Login or Join Now

Upload your photos, chat, win prizes and much more

Username:
Password:
Remember Me

Can't Access your Account?

New to ePHOTOzine? Join ePHOTOzine for free!

The DEPSSI card Review

Join Now

Join ePHOTOzine, the friendliest photography community.

Upload photos, chat with photographers, win prizes and much more for free!

55% OFF new PortraitPro 12 - use code EPHZROS414.
Category: Exposure and Light Meters
Product: DEPSSI card

The DEPSSI card -

Posted:
Print Article Add Comment Add CommentJargon Buster: Off Jargon Buster: Off
Here is a handy, low tech gadget that will take up no room at all in your gadget bag or even your wallet. We take a look at what it does.

Depssi cardDEPSSI stands for DEPth of field and Sunrise Sunset Indicator and it does just what it says on the card. On one side of the card is a red, North/South line which, when lined up with true north, indicate via series of lines pointing out from the centre of the card, the direction that the sun will rise and set for each month of the year. The card is only of any use in the UK, that is, until you turn it over where you will find the depth-of-field guide.

With modern lenses often lacking any form of guide, this area of the card can prove invaluable.

depssi cardThere are two different versions of the card, green for 35mm and full frame sensors and blue for APS-C cropped sensors (1.5x and 1.6x crop factors) with a table and a short explanation of its use. By focussing on the Hyperfocal distance for any given combination of f-stop and focal length, you can maximise the depth-of-field achieved and this little card has a table of those distances to save any complicated mathematics. You just look up the focal length along the top of the table and the f-stop down the side and the distance given where the column and row intersect is the hyperfocal distance that you need to set the lens to. This will keep everything from half that distance to infinity in focus.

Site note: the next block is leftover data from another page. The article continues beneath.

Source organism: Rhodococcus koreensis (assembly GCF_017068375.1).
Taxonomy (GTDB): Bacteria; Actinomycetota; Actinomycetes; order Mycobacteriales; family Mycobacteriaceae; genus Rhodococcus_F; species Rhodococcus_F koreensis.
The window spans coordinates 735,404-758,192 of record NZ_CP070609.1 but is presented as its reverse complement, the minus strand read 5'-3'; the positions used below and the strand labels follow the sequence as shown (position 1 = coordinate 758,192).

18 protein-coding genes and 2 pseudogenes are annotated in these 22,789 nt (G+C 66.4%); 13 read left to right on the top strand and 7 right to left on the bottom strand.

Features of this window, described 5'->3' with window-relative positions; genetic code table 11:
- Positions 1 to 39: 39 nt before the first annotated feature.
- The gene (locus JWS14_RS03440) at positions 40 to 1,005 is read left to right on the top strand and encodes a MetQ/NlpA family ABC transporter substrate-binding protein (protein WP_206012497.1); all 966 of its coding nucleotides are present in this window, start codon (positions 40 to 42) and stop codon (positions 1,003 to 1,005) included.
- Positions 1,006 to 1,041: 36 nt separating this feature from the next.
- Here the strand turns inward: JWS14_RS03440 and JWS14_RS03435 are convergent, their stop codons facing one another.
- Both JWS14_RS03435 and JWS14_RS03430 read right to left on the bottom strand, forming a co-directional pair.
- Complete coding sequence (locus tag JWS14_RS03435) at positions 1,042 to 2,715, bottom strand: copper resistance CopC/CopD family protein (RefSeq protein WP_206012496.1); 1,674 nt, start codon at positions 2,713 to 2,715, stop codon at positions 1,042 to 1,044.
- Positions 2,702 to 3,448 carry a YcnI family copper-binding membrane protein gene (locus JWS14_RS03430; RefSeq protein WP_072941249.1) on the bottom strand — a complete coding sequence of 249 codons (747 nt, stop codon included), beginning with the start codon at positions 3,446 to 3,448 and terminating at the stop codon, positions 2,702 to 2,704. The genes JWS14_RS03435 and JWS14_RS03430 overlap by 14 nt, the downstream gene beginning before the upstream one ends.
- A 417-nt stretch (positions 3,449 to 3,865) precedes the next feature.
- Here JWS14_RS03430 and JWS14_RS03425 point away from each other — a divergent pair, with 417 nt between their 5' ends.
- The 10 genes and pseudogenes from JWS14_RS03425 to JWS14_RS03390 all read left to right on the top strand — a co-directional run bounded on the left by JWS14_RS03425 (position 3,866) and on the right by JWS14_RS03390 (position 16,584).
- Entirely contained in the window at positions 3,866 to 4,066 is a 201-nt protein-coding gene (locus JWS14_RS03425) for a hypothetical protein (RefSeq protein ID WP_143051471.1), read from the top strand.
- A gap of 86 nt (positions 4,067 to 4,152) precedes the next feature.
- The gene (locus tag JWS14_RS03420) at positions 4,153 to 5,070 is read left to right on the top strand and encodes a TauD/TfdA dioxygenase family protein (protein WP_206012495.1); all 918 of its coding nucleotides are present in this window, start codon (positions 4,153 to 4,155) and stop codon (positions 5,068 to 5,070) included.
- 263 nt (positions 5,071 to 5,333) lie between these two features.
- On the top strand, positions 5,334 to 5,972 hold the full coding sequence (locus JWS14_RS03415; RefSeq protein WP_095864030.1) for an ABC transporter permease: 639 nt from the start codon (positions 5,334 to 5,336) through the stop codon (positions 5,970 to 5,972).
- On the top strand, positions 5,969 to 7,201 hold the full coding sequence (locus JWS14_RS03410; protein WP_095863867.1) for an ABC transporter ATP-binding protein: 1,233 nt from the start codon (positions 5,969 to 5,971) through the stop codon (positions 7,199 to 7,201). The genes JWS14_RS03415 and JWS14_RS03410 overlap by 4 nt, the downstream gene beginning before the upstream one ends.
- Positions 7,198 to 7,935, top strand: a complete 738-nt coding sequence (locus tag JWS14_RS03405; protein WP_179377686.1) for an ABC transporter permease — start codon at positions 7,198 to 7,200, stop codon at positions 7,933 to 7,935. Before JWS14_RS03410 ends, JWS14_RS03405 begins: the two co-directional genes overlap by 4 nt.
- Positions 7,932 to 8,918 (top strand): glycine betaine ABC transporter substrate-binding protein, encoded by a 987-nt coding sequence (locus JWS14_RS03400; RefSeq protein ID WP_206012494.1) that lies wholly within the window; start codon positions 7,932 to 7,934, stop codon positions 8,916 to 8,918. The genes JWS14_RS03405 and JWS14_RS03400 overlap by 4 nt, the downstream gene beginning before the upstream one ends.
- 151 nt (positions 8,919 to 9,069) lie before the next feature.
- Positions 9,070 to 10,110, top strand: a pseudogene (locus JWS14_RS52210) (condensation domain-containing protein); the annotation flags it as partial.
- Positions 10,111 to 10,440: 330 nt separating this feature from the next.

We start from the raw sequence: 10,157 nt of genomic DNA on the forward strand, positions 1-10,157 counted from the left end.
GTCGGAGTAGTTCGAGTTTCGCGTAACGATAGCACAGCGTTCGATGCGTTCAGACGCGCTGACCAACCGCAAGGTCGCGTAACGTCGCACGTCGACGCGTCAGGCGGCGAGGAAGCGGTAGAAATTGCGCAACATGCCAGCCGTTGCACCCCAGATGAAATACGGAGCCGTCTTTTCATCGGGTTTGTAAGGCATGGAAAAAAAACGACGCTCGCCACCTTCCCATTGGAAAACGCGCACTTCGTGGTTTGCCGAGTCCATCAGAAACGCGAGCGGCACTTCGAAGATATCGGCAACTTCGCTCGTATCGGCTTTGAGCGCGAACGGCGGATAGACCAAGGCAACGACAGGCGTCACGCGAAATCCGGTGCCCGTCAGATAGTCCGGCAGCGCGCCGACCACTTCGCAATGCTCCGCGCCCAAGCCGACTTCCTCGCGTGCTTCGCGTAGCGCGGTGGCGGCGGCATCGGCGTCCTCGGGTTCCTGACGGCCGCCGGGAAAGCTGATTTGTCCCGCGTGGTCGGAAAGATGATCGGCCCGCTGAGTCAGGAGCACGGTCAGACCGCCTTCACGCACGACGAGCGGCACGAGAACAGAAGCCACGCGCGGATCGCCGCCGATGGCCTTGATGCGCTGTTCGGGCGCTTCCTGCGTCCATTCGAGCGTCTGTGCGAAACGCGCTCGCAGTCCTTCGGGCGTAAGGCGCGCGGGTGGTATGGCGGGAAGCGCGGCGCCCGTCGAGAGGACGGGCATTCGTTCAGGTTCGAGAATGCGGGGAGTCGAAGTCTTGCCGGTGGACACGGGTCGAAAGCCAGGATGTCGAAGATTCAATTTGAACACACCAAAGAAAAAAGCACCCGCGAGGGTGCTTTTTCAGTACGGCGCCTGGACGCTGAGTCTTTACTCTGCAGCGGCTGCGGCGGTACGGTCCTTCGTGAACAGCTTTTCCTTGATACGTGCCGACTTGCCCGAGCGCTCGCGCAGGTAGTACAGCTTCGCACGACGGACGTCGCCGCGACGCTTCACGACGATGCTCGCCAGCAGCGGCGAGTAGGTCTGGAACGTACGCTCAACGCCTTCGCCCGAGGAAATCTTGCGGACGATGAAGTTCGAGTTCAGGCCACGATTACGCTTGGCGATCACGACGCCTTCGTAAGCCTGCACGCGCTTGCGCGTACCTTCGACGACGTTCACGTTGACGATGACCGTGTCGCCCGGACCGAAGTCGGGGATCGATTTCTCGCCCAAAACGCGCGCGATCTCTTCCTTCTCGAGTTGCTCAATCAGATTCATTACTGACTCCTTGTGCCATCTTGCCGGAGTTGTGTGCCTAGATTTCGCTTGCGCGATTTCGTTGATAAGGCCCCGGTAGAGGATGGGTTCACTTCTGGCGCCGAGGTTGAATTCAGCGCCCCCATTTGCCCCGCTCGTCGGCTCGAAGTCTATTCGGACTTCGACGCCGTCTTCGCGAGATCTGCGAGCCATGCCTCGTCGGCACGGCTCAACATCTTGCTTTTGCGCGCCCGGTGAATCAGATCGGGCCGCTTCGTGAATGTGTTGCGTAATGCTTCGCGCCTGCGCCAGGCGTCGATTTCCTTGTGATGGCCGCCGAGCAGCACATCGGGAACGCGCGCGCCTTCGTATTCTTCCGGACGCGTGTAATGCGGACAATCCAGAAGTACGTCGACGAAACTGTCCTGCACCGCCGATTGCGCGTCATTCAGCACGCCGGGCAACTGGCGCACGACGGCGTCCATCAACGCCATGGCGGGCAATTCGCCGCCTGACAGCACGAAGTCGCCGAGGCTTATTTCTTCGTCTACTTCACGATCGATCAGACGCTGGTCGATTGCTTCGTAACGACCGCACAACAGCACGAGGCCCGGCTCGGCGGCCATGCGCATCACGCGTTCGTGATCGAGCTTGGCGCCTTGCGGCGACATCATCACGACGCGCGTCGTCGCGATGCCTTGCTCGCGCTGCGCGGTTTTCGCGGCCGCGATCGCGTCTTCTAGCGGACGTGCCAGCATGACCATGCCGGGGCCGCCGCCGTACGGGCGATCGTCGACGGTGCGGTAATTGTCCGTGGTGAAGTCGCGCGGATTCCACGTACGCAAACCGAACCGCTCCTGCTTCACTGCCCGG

Verdict
With these cards being no more than credit card size and laminated against the ingress of moisture, they take up no room at all in the camera bag and will prove invaluable to the landscape photographers among you. And at a price that makes a worthwhile investment for even the casual outdoor photographer, you can’t really go wrong

In summary, the positive points of the DEPSSI card are:
A handy item for the camera bag
Laminated, so should last
If it saves one trip back to a location it has paid for itself

The negative points are:
Compass still needed to find north
Type a little small for some
Size means only an indicator for sunrise/sunset

Check the latest price for the DEPSSI card here

Test by Ian Andrews www.wildaboutkent.com


Explore More

X-Rite ColorChecker Passport Review

X-Rite ColorChecker Passport Review

The X-Rite ColorChecker Passport is an extremely portable co...

SpyderCheckr by DataColor Review

SpyderCheckr by DataColor Review

John Riley reviews the new SpyderCheckr Calibration Device b...

SpyderCube by DataColor Review

SpyderCube by DataColor Review

John Riley reviews the new SpyderCube White Balance Cube by ...

Join ePHOTOzine and remove these ads.

Comments

There are no comments here! Be the first!
- Original Poster Comments
- Your Posts

Add a Comment

You must be a member to leave a comment

Username:
Password:
Remember me:
Un-tick this box if you want to login each time you visit.